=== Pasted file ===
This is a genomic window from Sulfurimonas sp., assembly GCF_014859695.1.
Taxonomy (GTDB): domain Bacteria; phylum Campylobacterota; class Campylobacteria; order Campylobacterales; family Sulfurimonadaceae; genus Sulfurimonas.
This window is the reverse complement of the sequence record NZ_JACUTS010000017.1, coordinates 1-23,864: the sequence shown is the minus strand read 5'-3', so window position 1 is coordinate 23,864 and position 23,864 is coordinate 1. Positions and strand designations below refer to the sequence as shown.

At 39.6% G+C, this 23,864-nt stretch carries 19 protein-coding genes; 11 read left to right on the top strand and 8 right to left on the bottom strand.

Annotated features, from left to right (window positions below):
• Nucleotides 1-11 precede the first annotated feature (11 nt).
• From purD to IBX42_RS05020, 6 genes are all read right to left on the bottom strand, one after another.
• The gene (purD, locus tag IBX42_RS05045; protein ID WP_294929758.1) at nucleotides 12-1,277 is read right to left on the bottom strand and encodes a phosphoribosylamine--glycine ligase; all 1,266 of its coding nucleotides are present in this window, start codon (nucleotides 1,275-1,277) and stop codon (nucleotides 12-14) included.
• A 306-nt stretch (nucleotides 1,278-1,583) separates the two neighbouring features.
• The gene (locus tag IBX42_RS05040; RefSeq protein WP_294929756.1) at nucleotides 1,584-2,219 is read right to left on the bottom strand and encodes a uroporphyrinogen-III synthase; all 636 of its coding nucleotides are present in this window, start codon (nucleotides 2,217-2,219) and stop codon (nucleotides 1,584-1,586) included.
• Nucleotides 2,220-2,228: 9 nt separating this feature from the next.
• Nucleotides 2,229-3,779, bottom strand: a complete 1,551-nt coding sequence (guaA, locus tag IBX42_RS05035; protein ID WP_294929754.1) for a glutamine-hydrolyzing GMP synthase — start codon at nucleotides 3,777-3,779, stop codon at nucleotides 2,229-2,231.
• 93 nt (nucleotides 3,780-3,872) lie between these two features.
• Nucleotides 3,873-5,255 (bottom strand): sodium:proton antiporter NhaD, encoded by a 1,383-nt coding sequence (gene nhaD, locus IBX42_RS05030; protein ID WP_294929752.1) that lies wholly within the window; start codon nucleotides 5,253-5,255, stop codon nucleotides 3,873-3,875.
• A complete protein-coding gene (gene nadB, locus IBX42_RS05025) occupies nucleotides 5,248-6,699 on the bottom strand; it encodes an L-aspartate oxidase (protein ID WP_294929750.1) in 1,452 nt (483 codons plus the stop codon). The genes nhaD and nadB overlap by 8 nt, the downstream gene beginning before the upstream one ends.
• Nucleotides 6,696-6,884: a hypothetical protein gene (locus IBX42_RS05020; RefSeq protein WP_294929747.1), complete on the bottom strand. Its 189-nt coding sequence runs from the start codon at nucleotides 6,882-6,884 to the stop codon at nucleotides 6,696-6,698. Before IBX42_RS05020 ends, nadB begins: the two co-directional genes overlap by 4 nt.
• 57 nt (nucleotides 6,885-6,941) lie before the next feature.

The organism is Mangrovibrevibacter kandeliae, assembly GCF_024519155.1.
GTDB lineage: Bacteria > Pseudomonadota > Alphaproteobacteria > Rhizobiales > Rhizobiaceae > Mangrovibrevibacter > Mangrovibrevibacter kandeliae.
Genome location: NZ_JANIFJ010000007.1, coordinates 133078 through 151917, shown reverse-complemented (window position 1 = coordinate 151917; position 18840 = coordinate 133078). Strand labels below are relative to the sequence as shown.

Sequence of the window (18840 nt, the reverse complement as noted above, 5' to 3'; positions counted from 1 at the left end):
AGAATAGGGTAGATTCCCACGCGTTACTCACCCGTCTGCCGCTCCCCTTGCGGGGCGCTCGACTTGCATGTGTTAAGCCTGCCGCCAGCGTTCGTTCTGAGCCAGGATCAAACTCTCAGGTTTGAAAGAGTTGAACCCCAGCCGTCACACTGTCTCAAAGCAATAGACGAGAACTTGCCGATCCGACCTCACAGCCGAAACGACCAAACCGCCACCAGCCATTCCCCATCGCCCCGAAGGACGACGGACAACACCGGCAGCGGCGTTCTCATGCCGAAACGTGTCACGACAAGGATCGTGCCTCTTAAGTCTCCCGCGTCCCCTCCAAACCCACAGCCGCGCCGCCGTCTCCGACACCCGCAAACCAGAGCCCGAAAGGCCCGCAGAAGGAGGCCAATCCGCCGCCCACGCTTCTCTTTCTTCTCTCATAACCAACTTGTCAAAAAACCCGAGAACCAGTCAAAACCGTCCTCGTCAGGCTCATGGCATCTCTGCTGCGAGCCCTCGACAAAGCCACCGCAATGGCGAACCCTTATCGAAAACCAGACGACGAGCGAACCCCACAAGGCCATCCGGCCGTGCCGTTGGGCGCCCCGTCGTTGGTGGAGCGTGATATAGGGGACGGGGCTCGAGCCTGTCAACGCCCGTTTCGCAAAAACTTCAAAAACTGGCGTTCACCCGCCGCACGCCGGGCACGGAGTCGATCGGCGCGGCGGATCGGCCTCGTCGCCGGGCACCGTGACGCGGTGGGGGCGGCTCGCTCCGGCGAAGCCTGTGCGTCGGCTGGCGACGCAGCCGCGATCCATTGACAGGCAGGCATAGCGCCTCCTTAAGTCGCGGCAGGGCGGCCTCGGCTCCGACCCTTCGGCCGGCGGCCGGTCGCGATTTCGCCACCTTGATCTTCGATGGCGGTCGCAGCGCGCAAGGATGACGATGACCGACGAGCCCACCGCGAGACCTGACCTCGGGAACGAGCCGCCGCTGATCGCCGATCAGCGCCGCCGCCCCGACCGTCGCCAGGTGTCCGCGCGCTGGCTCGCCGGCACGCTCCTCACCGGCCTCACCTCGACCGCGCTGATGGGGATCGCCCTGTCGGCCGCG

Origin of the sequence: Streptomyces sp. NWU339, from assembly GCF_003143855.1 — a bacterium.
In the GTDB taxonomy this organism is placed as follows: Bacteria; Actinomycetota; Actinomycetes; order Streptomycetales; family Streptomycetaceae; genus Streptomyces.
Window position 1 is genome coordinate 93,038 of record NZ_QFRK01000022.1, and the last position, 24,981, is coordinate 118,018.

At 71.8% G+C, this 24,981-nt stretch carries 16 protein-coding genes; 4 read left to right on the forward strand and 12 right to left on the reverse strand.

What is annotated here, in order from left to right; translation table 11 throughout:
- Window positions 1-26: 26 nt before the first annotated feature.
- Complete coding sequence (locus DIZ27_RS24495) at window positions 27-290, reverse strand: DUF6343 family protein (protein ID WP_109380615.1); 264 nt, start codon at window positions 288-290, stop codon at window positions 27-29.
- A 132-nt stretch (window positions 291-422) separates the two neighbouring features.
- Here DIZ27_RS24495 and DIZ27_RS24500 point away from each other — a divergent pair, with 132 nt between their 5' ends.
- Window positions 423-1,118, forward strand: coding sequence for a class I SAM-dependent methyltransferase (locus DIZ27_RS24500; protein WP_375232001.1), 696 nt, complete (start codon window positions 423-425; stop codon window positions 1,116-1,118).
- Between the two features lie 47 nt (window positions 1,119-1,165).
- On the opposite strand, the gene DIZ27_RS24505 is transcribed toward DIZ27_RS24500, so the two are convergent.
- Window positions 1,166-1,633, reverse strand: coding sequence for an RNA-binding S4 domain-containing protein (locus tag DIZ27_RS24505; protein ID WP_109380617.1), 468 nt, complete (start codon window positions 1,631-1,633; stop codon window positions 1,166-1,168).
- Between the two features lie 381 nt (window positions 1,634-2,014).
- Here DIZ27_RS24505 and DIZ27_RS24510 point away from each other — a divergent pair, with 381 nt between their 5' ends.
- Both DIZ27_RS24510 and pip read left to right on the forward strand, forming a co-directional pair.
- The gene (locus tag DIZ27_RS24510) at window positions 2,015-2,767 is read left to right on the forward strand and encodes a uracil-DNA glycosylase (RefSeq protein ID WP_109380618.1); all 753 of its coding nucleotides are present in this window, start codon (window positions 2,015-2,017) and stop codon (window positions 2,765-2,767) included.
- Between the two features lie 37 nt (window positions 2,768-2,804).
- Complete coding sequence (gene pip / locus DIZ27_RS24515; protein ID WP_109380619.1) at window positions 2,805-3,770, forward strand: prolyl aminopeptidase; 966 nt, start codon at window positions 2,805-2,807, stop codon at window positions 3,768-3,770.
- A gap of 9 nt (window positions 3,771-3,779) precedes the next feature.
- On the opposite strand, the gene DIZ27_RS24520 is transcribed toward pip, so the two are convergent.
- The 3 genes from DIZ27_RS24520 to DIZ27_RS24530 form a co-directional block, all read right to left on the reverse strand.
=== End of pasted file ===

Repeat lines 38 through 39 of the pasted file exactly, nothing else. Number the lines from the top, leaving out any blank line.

- Both DIZ27_RS24510 and pip read left to right on the forward strand, forming a co-directional pair.
- The gene (locus tag DIZ27_RS24510) at window positions 2,015-2,767 is read left to right on the forward strand and encodes a uracil-DNA glycosylase (RefSeq protein ID WP_109380618.1); all 753 of its coding nucleotides are present in this window, start codon (window positions 2,015-2,017) and stop codon (window positions 2,765-2,767) included.